Peter Halley was born in 1953 in New York City, where he lives and works. He received his BA from Yale University in 1975 and his MFA from the University of New Orleans in 1978, remaining in New Orleans until 1980. Halley’s work was included in survey exhibitions throughout the 1980s, including the São Paulo Biennale (1985), Whitney Biennial (1987), Documenta 8 (1987), Australian Biennale (1988), Carnegie International (1988), in addition to numerous single-venue and travelling exhibitions across the United States and Europe. In the years since, Halley’s work has been the subject of solo museum exhibitions at venues including CAPC Musée d’Art Contemporain de Bordeaux (1991); Museo Nacional Centro de Arte Reina Sofía, Madrid (1992); Stedelijk Museum, Amsterdam (1992); Des Moines Art Center (1992); Dallas Museum of Art (1995); The Museum of Modern Art, New York (1997); Kitakyushu Municipal Museum of Art (1998); Museum Folkwang, Essen (1998); Museé d’art moderne et contemporain, Saint Étienne Métropole (2014); Santa Barbara Museum of Art (2015); and Schirn Kunsthalle Frankfurt (2016). Halley has also written on art and culture throughout his career, and is recognised for his longstanding role as the publisher of index Magazine. His largest installation to date, New York, New York, opened in September 2018 at Lever House, New York. In May 2019, he will present Heterotopia I at the 58th Venice Biennale, a large-scale installation curated by Gea Politi and Cristiano Seganfreddo.
Ugo Rondinone was born in Brunnen, Switzerland, in 1964. He lives and works in New York City. Rondinone studied at the Hochschule für Angewandte Kunst, Vienna. His work has been the subject of solo museum exhibitions at venues including Tate Liverpool (2018); Fundación Casa Wabi, Puerto Escondido (2018); Aspen Art Museum (2017); Carré d’Art – Musée d’art contemporain, Nîmes, (2016); Museum Boijmans van Beuningen, Rotterdam (2016); Rockbund Art Museum, Shanghai (2014); Art Institute of Chicago (2013); Louisiana Museum of Modern Art, Humlebæk (2009); and Hayward Gallery, London (2008). Rondinone has participated in recent group exhibitions at institutions including South London Gallery, London (2018); Palais de Tokyo, Paris (2018); Whitechapel Gallery, London (2017); Palace of Versailles (2017); National Gallery of Canada, Ottawa (2016); Yokohama Museum of Art (2016); MoMA PS1, New York (2015); and Musée du Louvre, Paris (2015). In 1991, 1994, and 1995, Rondinone received the Swiss Eidgenössischer Preis für freie Kunst.Peter Halley & Ugo Rondinone, Still, exhibition view, Modern Art, Vyner Street, London, 4 May - 15 June 2019. Photo: Robert Glowacki. Courtesy the artists & Modern Art, London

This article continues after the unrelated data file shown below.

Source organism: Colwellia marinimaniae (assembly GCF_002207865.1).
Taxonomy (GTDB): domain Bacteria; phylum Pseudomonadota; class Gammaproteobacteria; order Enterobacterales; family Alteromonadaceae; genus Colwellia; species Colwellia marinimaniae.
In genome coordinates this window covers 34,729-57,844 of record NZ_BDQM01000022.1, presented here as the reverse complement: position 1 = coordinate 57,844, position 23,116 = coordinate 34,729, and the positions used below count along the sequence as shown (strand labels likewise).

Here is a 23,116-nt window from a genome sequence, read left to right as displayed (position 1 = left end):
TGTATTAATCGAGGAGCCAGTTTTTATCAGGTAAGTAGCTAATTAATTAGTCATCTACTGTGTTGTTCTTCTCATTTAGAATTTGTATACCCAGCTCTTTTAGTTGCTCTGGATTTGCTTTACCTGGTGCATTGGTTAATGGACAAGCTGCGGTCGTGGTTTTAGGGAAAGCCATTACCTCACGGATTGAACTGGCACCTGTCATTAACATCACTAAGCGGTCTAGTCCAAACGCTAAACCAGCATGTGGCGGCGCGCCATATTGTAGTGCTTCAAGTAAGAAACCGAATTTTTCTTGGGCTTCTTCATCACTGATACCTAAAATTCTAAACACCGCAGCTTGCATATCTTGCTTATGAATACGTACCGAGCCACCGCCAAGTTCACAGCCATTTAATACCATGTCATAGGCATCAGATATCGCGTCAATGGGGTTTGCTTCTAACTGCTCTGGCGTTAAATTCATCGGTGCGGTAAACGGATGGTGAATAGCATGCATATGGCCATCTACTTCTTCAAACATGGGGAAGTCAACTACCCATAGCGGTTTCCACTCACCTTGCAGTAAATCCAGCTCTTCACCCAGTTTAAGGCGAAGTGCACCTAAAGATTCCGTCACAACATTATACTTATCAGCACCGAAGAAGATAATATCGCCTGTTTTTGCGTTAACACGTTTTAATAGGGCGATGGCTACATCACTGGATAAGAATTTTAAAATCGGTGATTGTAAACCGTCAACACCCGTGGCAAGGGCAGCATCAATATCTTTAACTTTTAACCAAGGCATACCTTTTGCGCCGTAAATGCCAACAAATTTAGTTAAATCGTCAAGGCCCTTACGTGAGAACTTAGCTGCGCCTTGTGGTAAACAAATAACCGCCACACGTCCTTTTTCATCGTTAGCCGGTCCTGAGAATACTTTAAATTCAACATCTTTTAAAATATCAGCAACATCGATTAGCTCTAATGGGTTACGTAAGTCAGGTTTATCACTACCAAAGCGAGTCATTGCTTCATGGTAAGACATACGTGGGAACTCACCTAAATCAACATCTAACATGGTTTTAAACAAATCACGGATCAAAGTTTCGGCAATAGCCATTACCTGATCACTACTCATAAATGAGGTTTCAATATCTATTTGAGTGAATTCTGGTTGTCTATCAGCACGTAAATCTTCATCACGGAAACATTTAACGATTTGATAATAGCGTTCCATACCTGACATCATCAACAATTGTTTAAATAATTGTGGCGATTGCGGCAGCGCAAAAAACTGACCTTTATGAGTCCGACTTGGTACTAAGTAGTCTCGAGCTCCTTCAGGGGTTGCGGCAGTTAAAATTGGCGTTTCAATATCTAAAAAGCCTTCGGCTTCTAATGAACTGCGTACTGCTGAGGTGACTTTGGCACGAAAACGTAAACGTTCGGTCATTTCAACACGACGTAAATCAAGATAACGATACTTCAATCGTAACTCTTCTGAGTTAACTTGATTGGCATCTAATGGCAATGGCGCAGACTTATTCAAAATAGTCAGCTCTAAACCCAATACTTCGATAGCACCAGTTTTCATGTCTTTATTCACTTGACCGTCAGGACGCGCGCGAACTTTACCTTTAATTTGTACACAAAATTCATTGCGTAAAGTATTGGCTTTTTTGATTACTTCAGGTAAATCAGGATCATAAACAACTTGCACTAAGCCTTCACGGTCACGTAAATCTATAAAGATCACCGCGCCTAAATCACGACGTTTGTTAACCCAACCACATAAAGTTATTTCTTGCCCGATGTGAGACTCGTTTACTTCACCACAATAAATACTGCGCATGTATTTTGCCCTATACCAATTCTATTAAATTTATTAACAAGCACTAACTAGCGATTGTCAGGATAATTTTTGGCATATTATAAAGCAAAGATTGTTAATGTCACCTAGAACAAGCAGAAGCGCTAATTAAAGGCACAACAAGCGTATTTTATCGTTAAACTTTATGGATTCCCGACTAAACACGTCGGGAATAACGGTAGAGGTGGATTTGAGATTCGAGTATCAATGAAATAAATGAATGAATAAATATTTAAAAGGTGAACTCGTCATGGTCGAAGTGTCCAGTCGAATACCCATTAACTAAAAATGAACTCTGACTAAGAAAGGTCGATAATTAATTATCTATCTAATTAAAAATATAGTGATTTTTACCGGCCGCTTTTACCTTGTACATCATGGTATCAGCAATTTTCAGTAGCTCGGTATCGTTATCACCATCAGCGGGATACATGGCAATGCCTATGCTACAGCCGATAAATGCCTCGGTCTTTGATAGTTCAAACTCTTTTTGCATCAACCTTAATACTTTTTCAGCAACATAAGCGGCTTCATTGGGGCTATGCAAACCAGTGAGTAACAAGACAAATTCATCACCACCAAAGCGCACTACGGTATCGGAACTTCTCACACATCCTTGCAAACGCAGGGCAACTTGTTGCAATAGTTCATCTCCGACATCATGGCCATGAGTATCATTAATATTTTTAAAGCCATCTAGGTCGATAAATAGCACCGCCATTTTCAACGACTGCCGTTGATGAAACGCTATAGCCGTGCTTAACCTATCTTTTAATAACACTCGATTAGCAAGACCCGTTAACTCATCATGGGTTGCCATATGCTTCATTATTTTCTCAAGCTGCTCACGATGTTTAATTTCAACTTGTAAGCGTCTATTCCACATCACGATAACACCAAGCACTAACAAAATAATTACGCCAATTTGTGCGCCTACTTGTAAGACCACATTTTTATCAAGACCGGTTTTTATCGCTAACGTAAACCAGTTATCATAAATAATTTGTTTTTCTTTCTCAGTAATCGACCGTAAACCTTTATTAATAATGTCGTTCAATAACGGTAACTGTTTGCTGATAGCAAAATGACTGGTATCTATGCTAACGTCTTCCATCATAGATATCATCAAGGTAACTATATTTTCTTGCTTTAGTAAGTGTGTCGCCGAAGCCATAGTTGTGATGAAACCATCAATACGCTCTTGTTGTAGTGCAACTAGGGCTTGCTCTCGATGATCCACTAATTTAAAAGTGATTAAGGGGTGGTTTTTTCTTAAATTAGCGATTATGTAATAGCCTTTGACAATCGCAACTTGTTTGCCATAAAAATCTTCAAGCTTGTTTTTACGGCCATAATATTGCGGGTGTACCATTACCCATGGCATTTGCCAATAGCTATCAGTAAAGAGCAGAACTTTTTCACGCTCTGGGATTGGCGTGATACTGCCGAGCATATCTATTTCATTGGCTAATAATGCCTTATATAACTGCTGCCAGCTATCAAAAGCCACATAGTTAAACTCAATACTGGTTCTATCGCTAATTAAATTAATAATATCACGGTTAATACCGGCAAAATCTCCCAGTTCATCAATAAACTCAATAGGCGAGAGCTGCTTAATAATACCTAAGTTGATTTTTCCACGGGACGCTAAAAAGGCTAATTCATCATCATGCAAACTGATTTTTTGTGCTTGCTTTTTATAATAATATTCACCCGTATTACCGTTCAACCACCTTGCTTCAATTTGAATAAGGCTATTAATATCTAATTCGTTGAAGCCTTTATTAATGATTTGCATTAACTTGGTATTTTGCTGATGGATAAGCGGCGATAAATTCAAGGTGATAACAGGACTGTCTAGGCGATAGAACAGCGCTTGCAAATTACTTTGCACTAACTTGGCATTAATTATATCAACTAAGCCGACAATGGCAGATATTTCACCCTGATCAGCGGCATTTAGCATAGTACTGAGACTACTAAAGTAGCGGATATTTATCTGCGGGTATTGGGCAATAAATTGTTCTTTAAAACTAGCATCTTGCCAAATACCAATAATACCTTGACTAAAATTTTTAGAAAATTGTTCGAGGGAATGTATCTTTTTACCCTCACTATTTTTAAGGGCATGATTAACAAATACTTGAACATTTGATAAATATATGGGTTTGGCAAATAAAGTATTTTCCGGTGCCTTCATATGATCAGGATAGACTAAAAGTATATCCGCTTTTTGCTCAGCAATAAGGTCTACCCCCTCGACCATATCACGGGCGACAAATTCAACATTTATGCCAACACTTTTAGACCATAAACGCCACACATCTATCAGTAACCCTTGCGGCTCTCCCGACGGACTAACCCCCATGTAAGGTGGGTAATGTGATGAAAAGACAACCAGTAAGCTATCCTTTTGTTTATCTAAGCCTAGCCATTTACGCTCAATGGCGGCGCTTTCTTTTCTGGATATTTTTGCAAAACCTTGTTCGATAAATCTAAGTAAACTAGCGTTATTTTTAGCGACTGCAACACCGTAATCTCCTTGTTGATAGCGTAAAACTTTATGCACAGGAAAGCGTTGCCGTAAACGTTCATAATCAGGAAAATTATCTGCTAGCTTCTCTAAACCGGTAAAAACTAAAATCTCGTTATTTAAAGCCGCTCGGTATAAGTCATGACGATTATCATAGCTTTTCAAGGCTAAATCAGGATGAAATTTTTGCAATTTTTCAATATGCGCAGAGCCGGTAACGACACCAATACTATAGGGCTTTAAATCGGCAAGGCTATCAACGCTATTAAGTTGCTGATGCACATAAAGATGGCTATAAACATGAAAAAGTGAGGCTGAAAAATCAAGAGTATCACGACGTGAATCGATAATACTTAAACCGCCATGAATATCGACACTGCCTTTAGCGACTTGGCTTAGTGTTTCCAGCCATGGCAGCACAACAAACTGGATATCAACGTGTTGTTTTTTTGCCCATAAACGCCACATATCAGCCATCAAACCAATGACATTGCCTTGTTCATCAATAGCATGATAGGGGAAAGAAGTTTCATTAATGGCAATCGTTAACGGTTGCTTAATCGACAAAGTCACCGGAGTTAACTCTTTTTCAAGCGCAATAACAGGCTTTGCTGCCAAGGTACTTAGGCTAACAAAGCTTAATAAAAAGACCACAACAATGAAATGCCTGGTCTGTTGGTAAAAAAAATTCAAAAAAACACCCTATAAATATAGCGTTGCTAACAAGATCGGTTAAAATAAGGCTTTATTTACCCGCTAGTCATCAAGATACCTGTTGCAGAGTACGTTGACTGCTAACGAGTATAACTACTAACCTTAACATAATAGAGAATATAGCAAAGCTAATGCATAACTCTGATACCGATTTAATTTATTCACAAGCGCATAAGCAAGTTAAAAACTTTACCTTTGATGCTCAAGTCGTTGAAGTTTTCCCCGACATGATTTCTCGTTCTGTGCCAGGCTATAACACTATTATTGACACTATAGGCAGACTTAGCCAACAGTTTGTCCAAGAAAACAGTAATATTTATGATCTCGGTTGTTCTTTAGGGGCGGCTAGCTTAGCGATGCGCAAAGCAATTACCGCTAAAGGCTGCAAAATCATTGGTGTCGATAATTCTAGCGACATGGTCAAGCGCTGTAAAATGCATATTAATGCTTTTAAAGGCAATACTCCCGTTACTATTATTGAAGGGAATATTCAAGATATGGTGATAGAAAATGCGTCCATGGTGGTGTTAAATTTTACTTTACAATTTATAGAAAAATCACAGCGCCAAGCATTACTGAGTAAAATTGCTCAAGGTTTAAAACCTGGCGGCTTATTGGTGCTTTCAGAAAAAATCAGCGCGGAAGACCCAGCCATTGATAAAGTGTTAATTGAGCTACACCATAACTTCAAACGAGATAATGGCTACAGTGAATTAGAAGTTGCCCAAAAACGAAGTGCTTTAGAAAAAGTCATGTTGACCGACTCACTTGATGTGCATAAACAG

Peter Halley, Yesterday, 2019, metallic acrylic and Roll-A-Tex on canvas, 228.6 x 177.8 x 10.2, 90 x 70 x 4 1/8 ins. Photo: Robert Glowacki. © Peter Halley. Courtesy the artist & Modern Art, London
Peter Halley, Redemption, 2019, metallic acrylic and Roll-A-Tex on canvas, 220.9 x 187.9 x 10.2, 87 x 74 x 4 1/8 ins. Photo: Robert Glowacki. © Peter Halley. Courtesy the artist & Modern Art, London
Ugo Rondinone, Zero zany zone, 2019, wood, fittings, varnish, 293.4 x 266.7 x 24 cm, 115 1/2 x 105 x 9 1/2 ins. © Ugo Rondinone. Courtesy Studio Rondinone & Modern Art, London
Peter Halley, Legacy, 2019, metallic acrylic and Roll-A-Tex on canvas, 203.2 x 198.12 x 10.2, 80 x 78 x 4 1/8 ins. Photo: Robert Glowacki. © Peter Halley. Courtesy the artist & Modern Art, London
Ugo Rondinone, Healing hollow halt, 2019, wood, fittings, varnish, 288.3 x 208.3 x 16.5 cm, 113 1/2 x 82 1/8 x 6 1/2 ins. © Ugo Rondinone. Courtesy Studio Rondinone & Modern Art, London
Ugo Rondinone, vierteraprilzweitausendundneunzehn, 2019, oil on burlap, 300 x 600 x 59 cm, 118 1/8 x 236 1/4 x 23 1/4 ins. © Ugo Rondinone. Courtesy Studio Rondinone & Modern Art, London
Peter Halley, Cell with Conduit, 1994, cast fibreglass relief on steel armature and extended cleats, spray-painted in shade of grey using black and white golden acrylic gesso, 175.5 x 244 x 12.3 cm, 69 1/8 x 96 1/8 x 4 7/8 ins. Photo: Robert Glowacki. © Peter Halley. Courtesy the artist & Modern Art, London
Peter Halley, Prison with Conduit, 1992-1993, cast fibreglass relief on steel armature and extended cleats, spray-painted in shade of grey using black and white golden acrylic gesso, 175.5 x 239 x 10.8 cm, 69 1/8 x 94 1/8 x 4 1/4 ins. Photo: Robert Glowacki. © Peter Halley. Courtesy the artist & Modern Art, London
Peter Halley, Static I, 1994, cast fibreglass relief on steel armature and extended cleats, spray-painted in shade of grey using black and white golden acrylic gesso, 175.3 x 246.3 x 7 cm, 69 x 97 x 2 3/4 ins. Photo: Robert Glowacki. © Peter Halley. Courtesy the artist & Modern Art, London